Vera Countess von Lehndorff wrote a letter to James Harmon for his book, Take My Advice, and in her letter she discusses goals, ambitions, talents, and our journey. She encourages us to have courageous goals, but she also brings in a bit of self awareness with out goal setting. “You want to be the greatest? You want to just feed your ego? That’s not so great.” This quote is her response to lofty goals and visions of success.
When I read over this quote I think about the goals that I have had throughout life, and how many of them are less about me, and are in one way or another more about fulfilling other people’s expectations and looking impressive. These types of goals promise us a land where we will feel high and mighty because we will gain the respect and admiration of others as a result of our greatness. However, these goals may not always be aligned with our true purpose or talents, and pursuing them relentlessly could cost us our peace of mind, happiness, and relationships.
For me, building habits of self awareness and learning how to look inwards to examine my goals has helped me understand where my goals originated. When I began to examine my goals I found I pursued some because society had determined that they were lofty and valuable. When I return to von Lehndorff’s quote I can see the ways in which pushing towards goals that simply feed an ego are more damaging than positive for the individual and the world. Losing sight of other people to pursue a goal that will build your ego will direct you to a place where people may be impressed by your title or your material possessions, but you may risk jeopardizing true friendships along the way. If you set out on a goal that only serves your ego, you also risk missing the chance to provide something meaningful and unique to the world. I am currently reading The Go-Giver by Bob Berg, and Berg would agree with this point of view. He would argue that you can provide value and find success by chasing goals that only serve yourself, but that in order to reach a level of stratospheric success you must focus more on the value you provide to others. This means that you must forget about your own ego and find goals that serve others as much as yourself.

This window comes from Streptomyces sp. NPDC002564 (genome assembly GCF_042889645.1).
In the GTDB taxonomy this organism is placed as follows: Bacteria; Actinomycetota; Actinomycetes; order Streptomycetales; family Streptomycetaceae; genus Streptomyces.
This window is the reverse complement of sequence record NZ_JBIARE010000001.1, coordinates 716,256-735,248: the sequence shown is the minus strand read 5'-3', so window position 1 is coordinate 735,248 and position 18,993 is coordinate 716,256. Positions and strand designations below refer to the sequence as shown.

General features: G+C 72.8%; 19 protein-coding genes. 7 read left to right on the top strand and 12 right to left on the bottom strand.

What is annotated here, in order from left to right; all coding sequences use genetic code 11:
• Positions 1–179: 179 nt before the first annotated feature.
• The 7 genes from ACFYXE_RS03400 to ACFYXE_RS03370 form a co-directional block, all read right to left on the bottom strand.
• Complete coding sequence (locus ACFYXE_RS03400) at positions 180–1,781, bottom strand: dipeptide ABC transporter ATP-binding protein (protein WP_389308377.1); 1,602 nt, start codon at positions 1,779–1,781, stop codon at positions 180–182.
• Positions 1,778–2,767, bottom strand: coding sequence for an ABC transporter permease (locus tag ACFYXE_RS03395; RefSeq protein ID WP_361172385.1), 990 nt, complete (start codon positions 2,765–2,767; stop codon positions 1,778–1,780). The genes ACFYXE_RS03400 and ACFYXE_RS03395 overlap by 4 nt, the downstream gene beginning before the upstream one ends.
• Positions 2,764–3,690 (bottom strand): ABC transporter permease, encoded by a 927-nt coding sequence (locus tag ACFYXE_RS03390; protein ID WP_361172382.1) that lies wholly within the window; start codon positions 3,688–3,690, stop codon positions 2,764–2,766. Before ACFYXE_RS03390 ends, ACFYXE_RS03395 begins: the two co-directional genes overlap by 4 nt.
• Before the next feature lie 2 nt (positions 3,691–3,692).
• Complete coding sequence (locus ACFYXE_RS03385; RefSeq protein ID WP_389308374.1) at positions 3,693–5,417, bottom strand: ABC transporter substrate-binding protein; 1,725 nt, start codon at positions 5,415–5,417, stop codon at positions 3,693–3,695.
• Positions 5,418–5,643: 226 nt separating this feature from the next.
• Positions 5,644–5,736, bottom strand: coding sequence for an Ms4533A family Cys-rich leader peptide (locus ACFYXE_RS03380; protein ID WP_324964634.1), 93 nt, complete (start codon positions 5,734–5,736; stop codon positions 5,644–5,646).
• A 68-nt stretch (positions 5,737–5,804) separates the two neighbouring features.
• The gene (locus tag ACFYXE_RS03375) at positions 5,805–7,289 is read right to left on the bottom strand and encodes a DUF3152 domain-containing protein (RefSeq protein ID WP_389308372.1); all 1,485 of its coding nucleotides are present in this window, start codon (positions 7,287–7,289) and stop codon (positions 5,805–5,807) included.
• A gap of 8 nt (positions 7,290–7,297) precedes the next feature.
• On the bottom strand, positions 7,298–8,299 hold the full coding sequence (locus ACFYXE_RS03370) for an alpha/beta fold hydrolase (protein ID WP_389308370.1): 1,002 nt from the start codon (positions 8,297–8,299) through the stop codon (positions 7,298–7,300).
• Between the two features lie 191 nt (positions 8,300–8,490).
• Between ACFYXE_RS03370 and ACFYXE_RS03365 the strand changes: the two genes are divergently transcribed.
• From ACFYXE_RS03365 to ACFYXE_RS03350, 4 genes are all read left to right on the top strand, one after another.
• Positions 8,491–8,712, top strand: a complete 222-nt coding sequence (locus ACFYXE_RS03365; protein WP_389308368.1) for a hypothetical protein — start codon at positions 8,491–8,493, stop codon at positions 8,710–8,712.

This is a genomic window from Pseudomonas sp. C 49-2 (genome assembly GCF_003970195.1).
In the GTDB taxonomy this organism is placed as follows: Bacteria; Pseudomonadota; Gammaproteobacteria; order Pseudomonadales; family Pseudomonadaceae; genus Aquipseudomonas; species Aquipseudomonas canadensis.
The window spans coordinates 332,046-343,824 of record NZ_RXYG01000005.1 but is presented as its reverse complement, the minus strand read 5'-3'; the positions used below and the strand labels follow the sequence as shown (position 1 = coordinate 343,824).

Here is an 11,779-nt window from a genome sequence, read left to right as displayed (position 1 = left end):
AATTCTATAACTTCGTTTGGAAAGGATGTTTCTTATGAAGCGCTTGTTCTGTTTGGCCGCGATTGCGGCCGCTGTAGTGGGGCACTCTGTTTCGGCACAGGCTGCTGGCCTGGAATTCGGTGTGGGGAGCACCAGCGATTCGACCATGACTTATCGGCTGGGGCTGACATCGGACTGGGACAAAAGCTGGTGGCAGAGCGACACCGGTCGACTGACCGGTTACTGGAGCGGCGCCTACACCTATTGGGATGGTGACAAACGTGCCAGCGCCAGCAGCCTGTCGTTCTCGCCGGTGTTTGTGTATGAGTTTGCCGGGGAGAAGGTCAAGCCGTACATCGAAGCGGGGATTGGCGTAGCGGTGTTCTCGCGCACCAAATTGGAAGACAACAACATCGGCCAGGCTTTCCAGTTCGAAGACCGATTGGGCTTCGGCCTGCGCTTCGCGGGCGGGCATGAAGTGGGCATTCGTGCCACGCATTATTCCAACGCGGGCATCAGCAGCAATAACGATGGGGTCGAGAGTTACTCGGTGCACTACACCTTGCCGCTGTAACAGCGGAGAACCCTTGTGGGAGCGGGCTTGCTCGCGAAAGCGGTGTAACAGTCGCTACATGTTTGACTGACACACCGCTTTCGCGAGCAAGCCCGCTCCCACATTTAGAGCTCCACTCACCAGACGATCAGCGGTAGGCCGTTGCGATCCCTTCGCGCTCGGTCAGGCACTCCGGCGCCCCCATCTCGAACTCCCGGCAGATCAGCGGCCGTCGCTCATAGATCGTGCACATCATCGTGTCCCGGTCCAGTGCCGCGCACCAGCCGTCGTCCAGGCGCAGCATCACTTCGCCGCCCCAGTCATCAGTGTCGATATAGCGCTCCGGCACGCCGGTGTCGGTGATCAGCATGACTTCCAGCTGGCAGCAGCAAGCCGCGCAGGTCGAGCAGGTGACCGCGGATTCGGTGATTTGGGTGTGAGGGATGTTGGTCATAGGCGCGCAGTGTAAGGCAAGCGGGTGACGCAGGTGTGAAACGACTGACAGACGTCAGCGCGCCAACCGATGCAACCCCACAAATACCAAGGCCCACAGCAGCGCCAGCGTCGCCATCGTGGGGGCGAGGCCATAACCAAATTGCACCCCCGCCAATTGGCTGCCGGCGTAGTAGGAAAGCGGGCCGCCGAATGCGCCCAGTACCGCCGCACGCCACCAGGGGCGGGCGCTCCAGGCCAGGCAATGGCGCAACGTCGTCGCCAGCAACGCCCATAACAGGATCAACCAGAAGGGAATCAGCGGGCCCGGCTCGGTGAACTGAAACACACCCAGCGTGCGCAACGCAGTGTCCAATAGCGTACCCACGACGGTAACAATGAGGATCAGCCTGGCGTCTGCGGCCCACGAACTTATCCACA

Ultimately, I believe the problem with chasing a goal fueled by ego is the likelihood that you will burn out. You run the chance of pushing yourself into situations that serve your ego rather than your purpose, and you miss out on actively working towards goals that excite you and fuel a passion. In the end, aiming for greatness takes you away from happiness because your ego is built by your accomplishments and outside recognition. If you abandon ego and learn to operate without requiring the praise and admiration of others, you can find a level of greatness where you understand that you are great independently of outside recognition and ego serving applause.